Jayant Sinha: A range of issues need to be investigated. These issues start with the nature of digital markets themselves and I will just take a step back and explain to you why competition law for digital markets has to be fundamentally different from competition law for traditional markets. Digital markets have three very important characteristics that lead to a very new approach to them.

Number one, digital markets result very often in winner-take-all types of outcomes. You will have one major player that completely dominates a particular digital market. Whether it is a surge, whether it is ride-hailing, whether it is food delivery, one or two players end up becoming the most prominent players in those markets with winner-take-all effects.

Number two, in competition law, there is very significant bundling and tying associated with one digital platform. Then bundling some additional products with that digital platform and so get into other markets as well with a very big advantage. So, contestability of markets becomes a big issue.

Then there is a third set of issues associated with digital markets which is the accumulation of data which can also result in a situation where there is no level playing field in that particular market as well. These are three or four issues that are very common and once one accumulates this kind of pre-eminence in the market, one ends up in a situation where there will be all kinds of disputes and conflicts associated with pricing around the use of data, around the use of complementary products etc. these are the kinds of things that we are hearing as far as India is concerned.

This is exactly what is being seen and observed around the world also. So if you were to study what is happening in terms of the EU and their thinking on digital markets, if you were to look at the US and see how the US is considering the competitive behaviour and conduct of digital platforms or Australia for that matter, everywhere we will see similar issues which is that digital markets are very different from traditional markets. They require a variety of new approaches ex-ante implementations. They require us to look at bundling and tying, at winner-take-all effects and require us to look at platform neutrality. All these are consistent themes that are happening around the world and therefore countries and jurisdictions around the world are modifying and extending their competition law to deal with this.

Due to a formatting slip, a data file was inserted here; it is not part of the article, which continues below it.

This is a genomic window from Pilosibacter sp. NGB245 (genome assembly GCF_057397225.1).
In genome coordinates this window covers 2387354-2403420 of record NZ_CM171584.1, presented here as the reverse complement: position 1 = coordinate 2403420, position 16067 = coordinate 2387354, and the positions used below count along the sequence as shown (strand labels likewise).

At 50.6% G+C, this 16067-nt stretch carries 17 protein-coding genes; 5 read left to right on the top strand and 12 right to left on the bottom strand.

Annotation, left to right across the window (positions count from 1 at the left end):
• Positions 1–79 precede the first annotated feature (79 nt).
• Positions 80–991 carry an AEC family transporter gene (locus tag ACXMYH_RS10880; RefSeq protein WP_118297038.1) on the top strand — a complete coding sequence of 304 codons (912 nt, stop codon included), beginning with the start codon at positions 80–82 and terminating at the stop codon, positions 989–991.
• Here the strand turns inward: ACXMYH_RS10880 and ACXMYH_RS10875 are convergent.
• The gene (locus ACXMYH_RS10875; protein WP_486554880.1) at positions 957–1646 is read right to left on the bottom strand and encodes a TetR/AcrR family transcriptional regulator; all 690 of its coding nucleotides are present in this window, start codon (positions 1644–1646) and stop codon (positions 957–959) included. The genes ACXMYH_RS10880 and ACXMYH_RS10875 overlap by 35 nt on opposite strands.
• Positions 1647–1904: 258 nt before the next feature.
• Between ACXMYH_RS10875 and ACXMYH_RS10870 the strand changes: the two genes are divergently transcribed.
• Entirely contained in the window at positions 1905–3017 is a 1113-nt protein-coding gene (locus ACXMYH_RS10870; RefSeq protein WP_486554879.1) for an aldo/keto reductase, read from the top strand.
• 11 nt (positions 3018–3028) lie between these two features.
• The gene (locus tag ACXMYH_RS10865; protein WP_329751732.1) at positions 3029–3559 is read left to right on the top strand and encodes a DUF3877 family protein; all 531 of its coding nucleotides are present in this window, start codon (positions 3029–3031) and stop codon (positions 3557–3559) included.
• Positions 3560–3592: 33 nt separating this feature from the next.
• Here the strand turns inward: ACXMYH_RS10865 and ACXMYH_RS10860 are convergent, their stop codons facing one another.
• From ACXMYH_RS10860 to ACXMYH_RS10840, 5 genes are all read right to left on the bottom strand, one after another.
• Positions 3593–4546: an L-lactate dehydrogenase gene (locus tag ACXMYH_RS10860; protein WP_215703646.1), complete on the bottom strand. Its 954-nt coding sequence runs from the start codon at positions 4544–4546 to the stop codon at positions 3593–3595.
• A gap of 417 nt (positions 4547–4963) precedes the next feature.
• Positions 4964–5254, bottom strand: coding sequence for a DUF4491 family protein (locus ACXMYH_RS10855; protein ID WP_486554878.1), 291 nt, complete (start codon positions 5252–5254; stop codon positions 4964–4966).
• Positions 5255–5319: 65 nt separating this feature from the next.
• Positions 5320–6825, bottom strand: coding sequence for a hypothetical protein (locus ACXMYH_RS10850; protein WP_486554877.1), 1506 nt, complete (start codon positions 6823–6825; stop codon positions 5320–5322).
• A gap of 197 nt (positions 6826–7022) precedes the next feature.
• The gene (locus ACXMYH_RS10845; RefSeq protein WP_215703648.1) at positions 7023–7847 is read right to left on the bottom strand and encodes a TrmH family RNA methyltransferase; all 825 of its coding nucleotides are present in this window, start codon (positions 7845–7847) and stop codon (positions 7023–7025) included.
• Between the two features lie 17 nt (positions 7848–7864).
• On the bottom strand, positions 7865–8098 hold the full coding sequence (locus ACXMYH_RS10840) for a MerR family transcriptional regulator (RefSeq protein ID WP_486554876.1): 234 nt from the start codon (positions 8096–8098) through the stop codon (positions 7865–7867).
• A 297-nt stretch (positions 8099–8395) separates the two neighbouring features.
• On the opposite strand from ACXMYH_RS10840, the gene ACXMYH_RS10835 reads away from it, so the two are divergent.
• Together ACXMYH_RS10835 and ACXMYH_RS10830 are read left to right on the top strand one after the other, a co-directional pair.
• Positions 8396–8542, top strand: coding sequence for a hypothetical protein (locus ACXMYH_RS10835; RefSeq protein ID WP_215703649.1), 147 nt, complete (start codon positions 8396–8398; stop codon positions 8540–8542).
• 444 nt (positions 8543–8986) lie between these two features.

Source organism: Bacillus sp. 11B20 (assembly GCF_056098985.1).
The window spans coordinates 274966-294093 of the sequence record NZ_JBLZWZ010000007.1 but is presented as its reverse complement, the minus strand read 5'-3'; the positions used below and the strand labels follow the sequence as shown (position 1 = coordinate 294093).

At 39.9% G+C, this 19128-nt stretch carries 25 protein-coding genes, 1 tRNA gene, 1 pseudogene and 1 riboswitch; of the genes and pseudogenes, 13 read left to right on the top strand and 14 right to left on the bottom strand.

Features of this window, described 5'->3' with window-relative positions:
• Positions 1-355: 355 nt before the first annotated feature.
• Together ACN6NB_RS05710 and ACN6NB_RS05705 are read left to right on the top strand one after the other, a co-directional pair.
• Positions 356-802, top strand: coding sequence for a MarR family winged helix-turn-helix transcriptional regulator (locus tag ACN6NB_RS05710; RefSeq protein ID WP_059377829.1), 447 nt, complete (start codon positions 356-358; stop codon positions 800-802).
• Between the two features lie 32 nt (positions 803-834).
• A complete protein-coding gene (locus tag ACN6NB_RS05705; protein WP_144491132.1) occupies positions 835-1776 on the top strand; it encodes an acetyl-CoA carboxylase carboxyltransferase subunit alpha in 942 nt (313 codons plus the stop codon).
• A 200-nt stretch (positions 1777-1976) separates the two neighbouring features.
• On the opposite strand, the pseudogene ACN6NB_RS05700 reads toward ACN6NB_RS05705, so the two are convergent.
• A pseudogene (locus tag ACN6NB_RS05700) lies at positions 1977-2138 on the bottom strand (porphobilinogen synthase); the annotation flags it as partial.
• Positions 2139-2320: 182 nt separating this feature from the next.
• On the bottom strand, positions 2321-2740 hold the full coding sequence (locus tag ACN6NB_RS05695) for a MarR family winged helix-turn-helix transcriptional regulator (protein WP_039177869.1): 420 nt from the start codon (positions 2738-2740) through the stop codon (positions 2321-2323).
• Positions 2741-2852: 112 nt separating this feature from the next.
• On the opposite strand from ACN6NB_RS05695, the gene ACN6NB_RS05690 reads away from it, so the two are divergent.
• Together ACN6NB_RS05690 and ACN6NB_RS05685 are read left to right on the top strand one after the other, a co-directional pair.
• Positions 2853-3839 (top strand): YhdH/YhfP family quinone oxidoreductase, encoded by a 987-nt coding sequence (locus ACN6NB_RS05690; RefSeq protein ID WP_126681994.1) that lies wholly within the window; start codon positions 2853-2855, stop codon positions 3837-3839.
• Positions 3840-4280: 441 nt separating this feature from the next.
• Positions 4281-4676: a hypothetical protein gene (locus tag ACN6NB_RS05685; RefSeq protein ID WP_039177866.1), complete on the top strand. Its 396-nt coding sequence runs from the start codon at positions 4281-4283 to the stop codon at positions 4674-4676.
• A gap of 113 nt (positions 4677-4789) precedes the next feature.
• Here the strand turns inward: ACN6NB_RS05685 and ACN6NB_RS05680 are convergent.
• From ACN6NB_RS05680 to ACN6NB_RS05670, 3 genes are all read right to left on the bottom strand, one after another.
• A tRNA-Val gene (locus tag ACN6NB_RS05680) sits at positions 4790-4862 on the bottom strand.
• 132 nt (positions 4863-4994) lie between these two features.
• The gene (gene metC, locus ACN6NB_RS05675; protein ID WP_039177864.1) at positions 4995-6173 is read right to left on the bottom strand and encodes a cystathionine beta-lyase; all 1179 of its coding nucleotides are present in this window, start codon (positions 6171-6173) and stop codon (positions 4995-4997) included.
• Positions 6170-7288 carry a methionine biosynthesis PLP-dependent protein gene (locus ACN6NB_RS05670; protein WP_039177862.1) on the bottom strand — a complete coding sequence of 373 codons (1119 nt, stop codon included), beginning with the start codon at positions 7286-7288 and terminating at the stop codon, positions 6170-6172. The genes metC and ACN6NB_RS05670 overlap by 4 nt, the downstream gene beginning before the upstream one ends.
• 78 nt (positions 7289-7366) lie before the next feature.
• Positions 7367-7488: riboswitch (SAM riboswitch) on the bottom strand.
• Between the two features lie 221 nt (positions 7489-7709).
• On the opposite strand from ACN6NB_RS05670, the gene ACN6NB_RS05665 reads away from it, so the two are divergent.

We think that the situation is similar in India and which is why we are holding the stakeholder consultations.

The fear is that we are going to have policy meddling in a space which is growing very rapidly and is very dynamic. You also spoke about international precedents. Is there any model that you see globally which you find ideal?
India is a very unique market. We are one of the most important digital ecosystems in the world with 600 million internet users. We have a very fast growing market, a very vibrant start-up ecosystem with very successful domestic players. We also have a set of digital public infrastructure like the India stack and at the same time, we have the global players. We have a digital ecosystem in India that is thoroughly unique and one cannot compare it with any other country in the world.

That is why we have to come up with our own unique solutions. Of course, we can learn from others and that is what we are trying to do but we have to develop our own unique way of looking at all of this. Now with respect to your question of how do we balance innovation as well as fairness and contestability, it is the art of policy making and that is why it is so important to be able to speak to all stakeholders so that we understand how balance can be struck.

But let us be very clear: markets flourish and consumers do well when we have contestable competitive markets that offer a level playing field to all players. Those are attributes and objectives that I think we can all agree on and then the question becomes how do we ensure that we have competition law that results in contestability fairness and a level playing field.